Sennheiser HD 2.10 Review

Sennheiser HD 2.10 Review

When it comes to on-ear headphones under $50, Sennheiser is NOT the brand that comes to mind.  Or at least, it wasn’t the brand that came to mind – until I got my hands on the new $49.95 HD 2.10 headphones.

Sennheiser HD 2.10 Review

Sennheiser HD 2.10 Review

The HD 2.10 comes packaged with some warranty info, and that’s it.  No pouches, no clips, no nothin’.

Made almost entirely from plastic, the spindly design can be a turn-off at first glance.  However, once you hold the headphone in your hands, you feel a bit reassured.  The headband, as narrow as it is, does sport a tiny bit of padding – maybe it’s this small amount of padding or the thin headband, but you barely feel these once they are on your ears.  Thick pleather earpads do a fantastic job of blocking out ambient noise.


Frequency Range:  18-18,000 Hz
Impedance:  26 ohms
Sound Pressure Level (SPL):  110 dB
Total Harmonic Distortion (THD):  < 0.5%

Low End

The low end on the HD 2.10 is decent, with some detail and a TON of bass.  Surprisingly, there is also a small amount of control – ensuring that bleed doesn’t get too bad.  Vocals can seem a bit smeared at times, still, but in general it’s a good low end.


In the midrange, things are much as they should be.  Overall, there aren’t many glaring issues, though the upper mids might sound a bit wonky – at least to my ears.  This is far from a dealbreaker, and to be honest, the sound is still fantastic for fifty bucks.

High End

Despite lacking some finer detail, the high end still manages to impress me.  Sure, it doesn’t sound as good as it should when compared to higher end stuff.  And even at $50, I could probably get a better high end on the Koss Porta Pro, but the HD 2.10 still has a great high end for a cheap, bassy Sennheiser model.  Never too bright, there whole top end of the frequency range sounds a bit clipped  – not for everyone, but probably perfect for this headphone.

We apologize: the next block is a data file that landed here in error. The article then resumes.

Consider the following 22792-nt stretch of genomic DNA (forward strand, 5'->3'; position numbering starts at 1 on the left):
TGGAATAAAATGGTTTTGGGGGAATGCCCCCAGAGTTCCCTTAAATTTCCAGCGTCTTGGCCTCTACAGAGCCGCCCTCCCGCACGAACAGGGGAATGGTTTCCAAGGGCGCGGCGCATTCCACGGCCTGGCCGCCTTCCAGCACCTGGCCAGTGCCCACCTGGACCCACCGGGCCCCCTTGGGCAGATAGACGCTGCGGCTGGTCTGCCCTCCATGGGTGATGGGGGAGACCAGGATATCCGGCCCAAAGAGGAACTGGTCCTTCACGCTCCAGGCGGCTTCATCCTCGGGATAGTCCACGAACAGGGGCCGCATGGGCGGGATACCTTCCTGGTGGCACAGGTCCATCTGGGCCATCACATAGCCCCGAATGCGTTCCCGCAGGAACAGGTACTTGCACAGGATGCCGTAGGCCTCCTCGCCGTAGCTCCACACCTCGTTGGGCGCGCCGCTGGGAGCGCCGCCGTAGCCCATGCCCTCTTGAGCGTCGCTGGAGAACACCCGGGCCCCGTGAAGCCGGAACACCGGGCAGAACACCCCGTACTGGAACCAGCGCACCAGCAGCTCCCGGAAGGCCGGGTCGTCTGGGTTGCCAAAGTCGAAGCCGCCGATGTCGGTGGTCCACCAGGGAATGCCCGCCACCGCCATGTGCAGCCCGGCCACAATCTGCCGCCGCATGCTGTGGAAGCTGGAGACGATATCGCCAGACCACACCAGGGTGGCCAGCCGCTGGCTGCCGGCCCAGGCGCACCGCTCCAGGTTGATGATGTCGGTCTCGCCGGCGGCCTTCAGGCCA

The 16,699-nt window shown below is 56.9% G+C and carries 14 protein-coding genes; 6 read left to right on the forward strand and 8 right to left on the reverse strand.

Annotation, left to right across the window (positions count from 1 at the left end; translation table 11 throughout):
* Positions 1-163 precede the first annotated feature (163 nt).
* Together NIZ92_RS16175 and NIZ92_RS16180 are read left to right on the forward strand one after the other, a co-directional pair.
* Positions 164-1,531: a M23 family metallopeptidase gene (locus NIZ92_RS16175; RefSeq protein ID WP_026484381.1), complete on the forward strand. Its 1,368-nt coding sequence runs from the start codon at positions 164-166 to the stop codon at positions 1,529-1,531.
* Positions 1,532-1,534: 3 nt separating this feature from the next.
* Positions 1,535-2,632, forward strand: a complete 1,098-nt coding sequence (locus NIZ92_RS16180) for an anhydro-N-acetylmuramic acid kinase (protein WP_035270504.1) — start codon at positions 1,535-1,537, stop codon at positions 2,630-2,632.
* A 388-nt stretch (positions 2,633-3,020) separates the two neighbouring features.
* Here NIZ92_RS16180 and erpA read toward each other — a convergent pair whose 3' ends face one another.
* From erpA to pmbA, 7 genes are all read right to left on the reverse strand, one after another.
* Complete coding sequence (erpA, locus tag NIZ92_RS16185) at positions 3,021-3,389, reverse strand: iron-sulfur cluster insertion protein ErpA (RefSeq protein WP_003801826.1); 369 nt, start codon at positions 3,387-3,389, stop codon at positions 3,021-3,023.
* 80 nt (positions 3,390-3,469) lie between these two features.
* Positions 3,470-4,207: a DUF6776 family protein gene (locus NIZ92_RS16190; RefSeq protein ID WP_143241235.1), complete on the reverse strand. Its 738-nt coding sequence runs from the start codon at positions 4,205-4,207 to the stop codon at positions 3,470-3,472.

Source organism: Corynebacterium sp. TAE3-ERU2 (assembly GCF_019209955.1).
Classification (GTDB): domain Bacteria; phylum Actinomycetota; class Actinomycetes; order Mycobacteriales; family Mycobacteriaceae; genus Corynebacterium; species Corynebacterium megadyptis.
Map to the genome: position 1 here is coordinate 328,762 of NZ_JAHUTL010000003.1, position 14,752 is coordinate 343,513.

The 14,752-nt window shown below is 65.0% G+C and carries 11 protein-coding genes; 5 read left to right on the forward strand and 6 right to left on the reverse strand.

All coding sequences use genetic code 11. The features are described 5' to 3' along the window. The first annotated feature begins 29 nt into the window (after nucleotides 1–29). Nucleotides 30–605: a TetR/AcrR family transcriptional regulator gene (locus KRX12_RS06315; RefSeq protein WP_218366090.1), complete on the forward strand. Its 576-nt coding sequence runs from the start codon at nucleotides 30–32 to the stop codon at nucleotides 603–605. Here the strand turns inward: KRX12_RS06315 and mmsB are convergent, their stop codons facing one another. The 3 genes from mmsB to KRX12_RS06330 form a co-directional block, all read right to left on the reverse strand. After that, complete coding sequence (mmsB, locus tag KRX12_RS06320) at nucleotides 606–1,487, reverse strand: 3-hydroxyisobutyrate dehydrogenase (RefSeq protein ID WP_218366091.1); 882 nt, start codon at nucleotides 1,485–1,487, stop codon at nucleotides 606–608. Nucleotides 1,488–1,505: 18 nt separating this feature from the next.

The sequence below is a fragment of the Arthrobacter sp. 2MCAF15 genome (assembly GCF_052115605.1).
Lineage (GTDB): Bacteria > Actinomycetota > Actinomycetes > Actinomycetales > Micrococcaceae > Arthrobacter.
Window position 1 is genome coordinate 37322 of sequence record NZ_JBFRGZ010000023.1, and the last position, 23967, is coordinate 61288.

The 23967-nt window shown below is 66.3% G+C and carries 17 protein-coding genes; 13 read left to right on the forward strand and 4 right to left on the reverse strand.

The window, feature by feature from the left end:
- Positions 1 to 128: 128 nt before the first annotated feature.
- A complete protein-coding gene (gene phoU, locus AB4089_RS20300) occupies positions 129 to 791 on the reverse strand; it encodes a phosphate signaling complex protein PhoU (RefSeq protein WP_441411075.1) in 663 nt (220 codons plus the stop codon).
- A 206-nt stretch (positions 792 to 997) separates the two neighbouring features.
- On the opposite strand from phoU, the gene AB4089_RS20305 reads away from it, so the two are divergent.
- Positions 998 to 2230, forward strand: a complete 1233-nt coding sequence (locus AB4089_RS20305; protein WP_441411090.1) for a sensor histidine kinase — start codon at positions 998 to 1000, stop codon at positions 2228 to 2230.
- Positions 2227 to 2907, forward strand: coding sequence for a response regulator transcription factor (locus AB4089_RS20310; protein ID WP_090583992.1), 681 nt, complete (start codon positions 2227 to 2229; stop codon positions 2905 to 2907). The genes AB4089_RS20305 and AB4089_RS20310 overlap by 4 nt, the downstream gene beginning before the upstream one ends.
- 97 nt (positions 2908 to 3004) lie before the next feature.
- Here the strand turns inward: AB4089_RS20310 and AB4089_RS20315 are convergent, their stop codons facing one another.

The soundstage on this headphone has an almost-tangible sense of depth to it.  Unfortunately, placement could be a bit better – some instruments seem to be occupying the same space, forcing certain tracks to become a little less articulate.  However, given that depth, I’d say these aren’t half bad for classical tastes.

Overall Impressions

I wasn’t expecting these headphones to wow me as much as they have.  They’re cheap, the low end is decent, the mids don’t suck too bad, and the sense of realism is amazing.


Not a fan of bass?  Prefer a bright-sounding headphone?  Opt for the Koss Porta Pro for a more level, analytical sound, or consider the AKG K72 for a more detailed high end.

However, if an intense low end is your cup of tea, or if you want something portable that handles rock and hip hop with equal fervor, the Sennheiser HD 2.10 is probably the pony to bet on.   In fact, I would recommend it over my previous favorite, the Beyerdynamic DTX 350p – the Sennheiser is more comfortable and just a tad bit clearer.

Final Analysis

Cheap as chips by well-built and oozing bass, the HD 2.10 is bound to turn some heads.  If you’re searching for an amazing $50 headphone, this one should definitely be on your list. Grab it at the cheapest price on Audio 46 or head over to Amazon for a competitive price.

Sennheiser HD599 Review

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Carroll is a headphone junkie residing in Brooklyn. He's a huge fan of Grado, UK hip hop, and the English Language in general. When not testing audio equipment or writing, you'll find him taking photographs or fiddling with circuit boards. You can contact him at